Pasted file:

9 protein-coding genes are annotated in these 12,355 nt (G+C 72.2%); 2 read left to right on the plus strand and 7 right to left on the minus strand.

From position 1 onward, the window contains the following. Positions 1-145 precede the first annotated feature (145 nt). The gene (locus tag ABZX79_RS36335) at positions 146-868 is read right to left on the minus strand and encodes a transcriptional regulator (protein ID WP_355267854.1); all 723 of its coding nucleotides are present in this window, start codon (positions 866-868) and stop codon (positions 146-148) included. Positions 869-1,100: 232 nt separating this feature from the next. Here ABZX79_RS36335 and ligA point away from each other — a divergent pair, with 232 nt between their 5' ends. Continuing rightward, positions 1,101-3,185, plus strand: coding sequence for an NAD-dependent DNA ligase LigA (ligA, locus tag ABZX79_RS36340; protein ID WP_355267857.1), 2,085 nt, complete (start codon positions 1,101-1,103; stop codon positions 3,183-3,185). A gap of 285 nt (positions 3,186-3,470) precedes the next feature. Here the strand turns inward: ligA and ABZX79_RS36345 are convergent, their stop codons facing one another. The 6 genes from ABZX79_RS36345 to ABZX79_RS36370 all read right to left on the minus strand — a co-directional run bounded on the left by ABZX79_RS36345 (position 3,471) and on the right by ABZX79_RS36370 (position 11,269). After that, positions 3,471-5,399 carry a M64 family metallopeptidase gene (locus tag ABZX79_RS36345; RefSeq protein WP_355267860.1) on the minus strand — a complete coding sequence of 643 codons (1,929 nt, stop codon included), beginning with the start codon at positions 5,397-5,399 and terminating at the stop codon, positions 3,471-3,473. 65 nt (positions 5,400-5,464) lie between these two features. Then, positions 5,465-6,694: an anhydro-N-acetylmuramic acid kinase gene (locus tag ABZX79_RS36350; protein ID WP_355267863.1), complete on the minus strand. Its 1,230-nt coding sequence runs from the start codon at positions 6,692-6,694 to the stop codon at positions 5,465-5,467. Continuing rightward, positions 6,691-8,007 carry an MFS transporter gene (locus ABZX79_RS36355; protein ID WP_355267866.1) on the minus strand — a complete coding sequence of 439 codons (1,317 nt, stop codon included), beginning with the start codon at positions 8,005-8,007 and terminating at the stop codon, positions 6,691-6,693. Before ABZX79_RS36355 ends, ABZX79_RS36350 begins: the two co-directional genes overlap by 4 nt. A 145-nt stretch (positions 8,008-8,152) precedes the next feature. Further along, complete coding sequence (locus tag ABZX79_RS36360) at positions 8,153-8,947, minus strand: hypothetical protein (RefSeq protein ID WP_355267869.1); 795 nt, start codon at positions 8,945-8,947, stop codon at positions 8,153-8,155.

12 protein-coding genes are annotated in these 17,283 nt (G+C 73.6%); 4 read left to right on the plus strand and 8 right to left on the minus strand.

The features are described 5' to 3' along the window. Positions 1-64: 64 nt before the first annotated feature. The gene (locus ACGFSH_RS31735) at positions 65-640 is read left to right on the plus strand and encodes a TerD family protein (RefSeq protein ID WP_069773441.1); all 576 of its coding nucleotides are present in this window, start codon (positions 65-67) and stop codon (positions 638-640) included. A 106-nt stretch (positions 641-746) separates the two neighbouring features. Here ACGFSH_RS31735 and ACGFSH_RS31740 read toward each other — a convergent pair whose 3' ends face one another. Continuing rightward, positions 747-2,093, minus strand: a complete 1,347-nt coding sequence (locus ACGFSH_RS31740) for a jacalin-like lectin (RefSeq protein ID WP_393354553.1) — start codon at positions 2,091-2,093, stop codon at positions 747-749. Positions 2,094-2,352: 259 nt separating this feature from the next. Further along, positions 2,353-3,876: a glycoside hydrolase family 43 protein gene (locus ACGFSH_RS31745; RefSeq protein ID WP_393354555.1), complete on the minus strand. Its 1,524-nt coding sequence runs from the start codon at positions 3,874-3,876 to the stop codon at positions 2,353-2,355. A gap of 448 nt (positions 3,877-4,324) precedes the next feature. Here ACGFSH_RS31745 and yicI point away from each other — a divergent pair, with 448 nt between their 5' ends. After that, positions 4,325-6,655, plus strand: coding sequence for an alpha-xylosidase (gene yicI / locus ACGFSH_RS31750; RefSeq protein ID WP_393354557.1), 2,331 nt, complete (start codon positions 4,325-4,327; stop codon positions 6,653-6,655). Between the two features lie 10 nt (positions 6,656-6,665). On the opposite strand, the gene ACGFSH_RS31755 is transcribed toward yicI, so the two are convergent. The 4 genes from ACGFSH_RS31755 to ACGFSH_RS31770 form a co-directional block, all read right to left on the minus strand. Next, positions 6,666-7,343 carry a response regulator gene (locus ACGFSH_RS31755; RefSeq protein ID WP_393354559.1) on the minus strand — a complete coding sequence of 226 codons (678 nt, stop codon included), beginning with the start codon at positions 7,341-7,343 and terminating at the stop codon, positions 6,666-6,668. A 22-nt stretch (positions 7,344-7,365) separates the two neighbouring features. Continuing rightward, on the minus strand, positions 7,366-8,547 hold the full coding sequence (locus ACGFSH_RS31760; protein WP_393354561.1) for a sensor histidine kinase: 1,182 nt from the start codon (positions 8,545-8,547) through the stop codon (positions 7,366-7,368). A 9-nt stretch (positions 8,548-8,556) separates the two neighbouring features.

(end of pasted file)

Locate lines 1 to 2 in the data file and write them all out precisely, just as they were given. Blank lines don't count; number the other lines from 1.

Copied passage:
9 protein-coding genes are annotated in these 12,355 nt (G+C 72.2%); 2 read left to right on the plus strand and 7 right to left on the minus strand.

From position 1 onward, the window contains the following. Positions 1-145 precede the first annotated feature (145 nt). The gene (locus tag ABZX79_RS36335) at positions 146-868 is read right to left on the minus strand and encodes a transcriptional regulator (protein ID WP_355267854.1); all 723 of its coding nucleotides are present in this window, start codon (positions 866-868) and stop codon (positions 146-148) included. Positions 869-1,100: 232 nt separating this feature from the next. Here ABZX79_RS36335 and ligA point away from each other — a divergent pair, with 232 nt between their 5' ends. Continuing rightward, positions 1,101-3,185, plus strand: coding sequence for an NAD-dependent DNA ligase LigA (ligA, locus tag ABZX79_RS36340; protein ID WP_355267857.1), 2,085 nt, complete (start codon positions 1,101-1,103; stop codon positions 3,183-3,185). A gap of 285 nt (positions 3,186-3,470) precedes the next feature. Here the strand turns inward: ligA and ABZX79_RS36345 are convergent, their stop codons facing one another. The 6 genes from ABZX79_RS36345 to ABZX79_RS36370 all read right to left on the minus strand — a co-directional run bounded on the left by ABZX79_RS36345 (position 3,471) and on the right by ABZX79_RS36370 (position 11,269). After that, positions 3,471-5,399 carry a M64 family metallopeptidase gene (locus tag ABZX79_RS36345; RefSeq protein WP_355267860.1) on the minus strand — a complete coding sequence of 643 codons (1,929 nt, stop codon included), beginning with the start codon at positions 5,397-5,399 and terminating at the stop codon, positions 3,471-3,473. 65 nt (positions 5,400-5,464) lie between these two features. Then, positions 5,465-6,694: an anhydro-N-acetylmuramic acid kinase gene (locus tag ABZX79_RS36350; protein ID WP_355267863.1), complete on the minus strand. Its 1,230-nt coding sequence runs from the start codon at positions 6,692-6,694 to the stop codon at positions 5,465-5,467. Continuing rightward, positions 6,691-8,007 carry an MFS transporter gene (locus ABZX79_RS36355; protein ID WP_355267866.1) on the minus strand — a complete coding sequence of 439 codons (1,317 nt, stop codon included), beginning with the start codon at positions 8,005-8,007 and terminating at the stop codon, positions 6,691-6,693. Before ABZX79_RS36355 ends, ABZX79_RS36350 begins: the two co-directional genes overlap by 4 nt. A 145-nt stretch (positions 8,008-8,152) precedes the next feature. Further along, complete coding sequence (locus tag ABZX79_RS36360) at positions 8,153-8,947, minus strand: hypothetical protein (RefSeq protein ID WP_355267869.1); 795 nt, start codon at positions 8,945-8,947, stop codon at positions 8,153-8,155.